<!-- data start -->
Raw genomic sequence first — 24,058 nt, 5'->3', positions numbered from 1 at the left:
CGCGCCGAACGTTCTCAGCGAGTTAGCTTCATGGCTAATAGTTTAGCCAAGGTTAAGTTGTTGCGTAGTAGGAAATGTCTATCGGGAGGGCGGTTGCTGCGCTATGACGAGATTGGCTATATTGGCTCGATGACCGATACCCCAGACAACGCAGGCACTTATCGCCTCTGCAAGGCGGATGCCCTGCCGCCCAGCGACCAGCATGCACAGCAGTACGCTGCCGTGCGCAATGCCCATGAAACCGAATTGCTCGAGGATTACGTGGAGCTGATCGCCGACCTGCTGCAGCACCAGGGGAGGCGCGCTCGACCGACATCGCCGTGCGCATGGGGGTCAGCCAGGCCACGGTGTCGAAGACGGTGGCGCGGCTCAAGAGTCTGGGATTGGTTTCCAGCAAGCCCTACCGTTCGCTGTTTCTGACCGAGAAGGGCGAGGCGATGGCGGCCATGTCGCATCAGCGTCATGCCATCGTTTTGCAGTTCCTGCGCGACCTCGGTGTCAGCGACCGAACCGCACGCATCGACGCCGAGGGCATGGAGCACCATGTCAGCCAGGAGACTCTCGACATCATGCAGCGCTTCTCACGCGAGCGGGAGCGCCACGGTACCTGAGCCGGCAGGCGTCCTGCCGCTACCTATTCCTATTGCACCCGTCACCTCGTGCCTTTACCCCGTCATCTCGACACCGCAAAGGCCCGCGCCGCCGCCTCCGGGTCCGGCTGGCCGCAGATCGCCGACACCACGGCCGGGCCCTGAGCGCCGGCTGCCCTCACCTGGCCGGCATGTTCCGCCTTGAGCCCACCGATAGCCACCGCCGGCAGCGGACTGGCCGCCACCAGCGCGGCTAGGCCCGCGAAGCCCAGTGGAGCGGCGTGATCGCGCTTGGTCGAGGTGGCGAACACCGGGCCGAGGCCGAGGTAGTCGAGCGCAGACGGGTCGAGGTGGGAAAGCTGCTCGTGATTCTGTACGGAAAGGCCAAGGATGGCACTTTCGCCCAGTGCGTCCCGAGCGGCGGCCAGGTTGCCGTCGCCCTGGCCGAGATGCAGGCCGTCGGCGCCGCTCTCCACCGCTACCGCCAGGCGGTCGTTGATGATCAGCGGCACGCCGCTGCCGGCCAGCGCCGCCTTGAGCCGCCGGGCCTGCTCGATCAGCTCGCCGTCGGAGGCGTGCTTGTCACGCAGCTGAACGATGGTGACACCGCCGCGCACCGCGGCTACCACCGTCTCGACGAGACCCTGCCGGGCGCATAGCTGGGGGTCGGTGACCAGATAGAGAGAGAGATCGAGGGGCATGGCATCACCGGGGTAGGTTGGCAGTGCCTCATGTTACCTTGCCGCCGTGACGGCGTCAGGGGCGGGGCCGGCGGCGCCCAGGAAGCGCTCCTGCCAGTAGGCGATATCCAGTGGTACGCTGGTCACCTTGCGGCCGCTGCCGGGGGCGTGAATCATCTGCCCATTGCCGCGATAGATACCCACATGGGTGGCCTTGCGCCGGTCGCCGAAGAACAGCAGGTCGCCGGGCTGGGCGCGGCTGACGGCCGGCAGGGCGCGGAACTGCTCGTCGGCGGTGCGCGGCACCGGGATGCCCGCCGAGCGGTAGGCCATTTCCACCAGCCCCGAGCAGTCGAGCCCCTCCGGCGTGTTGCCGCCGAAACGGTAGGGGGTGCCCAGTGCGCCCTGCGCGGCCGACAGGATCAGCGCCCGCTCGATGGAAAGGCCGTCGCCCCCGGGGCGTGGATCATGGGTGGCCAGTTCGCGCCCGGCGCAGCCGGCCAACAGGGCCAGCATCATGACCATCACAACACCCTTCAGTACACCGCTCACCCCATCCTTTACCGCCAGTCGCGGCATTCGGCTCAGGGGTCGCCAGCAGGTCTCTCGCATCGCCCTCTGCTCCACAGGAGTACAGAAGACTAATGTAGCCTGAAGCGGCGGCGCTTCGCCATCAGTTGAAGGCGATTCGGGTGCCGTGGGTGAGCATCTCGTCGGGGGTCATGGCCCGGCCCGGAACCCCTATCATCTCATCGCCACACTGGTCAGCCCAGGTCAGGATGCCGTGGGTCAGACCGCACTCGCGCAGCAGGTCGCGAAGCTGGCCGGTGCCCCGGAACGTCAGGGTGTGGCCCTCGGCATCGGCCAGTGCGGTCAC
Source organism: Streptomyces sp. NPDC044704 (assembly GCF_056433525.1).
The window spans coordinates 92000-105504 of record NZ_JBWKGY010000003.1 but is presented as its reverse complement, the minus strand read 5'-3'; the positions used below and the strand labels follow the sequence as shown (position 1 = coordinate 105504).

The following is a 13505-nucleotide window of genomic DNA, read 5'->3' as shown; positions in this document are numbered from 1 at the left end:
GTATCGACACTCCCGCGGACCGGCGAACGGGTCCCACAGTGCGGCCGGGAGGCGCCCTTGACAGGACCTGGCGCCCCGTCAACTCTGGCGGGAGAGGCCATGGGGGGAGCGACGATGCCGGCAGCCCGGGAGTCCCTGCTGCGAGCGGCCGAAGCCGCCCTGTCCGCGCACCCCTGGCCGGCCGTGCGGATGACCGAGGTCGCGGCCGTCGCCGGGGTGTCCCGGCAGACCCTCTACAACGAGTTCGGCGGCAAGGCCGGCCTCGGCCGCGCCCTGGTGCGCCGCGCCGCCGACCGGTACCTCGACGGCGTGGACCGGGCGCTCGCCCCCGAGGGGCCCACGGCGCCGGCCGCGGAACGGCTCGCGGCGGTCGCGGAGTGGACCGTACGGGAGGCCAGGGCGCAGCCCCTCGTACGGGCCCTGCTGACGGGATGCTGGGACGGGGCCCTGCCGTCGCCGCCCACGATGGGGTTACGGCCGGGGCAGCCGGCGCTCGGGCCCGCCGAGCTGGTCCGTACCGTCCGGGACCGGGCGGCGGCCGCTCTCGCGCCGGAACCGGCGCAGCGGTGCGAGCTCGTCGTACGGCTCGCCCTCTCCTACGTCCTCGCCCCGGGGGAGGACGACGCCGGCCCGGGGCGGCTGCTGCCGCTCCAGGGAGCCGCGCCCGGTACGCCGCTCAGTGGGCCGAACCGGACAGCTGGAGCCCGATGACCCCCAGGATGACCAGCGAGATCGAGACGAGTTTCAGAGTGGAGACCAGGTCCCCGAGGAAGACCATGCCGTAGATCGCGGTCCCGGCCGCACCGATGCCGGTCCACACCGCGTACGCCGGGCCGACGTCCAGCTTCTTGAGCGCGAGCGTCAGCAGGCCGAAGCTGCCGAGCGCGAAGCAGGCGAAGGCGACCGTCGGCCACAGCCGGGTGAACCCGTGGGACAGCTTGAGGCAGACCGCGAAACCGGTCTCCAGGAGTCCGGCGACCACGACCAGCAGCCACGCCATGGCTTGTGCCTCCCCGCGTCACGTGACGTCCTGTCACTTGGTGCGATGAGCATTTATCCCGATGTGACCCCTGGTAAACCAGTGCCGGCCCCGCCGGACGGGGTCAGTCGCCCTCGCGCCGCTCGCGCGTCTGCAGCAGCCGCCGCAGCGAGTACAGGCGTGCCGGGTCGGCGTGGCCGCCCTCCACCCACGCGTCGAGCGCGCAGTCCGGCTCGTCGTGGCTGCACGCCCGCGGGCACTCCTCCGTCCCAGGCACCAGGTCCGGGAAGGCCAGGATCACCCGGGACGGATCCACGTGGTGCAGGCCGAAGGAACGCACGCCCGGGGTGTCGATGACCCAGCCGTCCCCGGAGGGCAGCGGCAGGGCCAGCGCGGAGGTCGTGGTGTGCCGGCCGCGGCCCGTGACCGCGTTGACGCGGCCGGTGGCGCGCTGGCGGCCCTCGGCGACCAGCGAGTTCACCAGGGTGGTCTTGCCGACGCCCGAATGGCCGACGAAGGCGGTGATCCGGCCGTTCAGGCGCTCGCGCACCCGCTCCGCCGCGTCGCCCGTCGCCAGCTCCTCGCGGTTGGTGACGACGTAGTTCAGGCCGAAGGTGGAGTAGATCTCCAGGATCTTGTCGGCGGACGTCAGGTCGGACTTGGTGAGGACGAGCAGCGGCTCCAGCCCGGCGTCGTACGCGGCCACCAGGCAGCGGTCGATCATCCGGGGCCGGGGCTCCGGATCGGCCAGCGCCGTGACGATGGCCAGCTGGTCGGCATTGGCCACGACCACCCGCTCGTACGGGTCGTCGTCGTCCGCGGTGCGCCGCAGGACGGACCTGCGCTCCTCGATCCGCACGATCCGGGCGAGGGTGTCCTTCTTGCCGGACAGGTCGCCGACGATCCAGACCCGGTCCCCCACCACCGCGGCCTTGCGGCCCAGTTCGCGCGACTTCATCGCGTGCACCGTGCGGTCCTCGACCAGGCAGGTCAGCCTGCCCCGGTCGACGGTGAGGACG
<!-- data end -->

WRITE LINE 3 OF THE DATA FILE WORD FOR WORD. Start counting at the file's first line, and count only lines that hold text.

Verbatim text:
Source organism: Streptomyces sp. NPDC044704 (assembly GCF_056433525.1).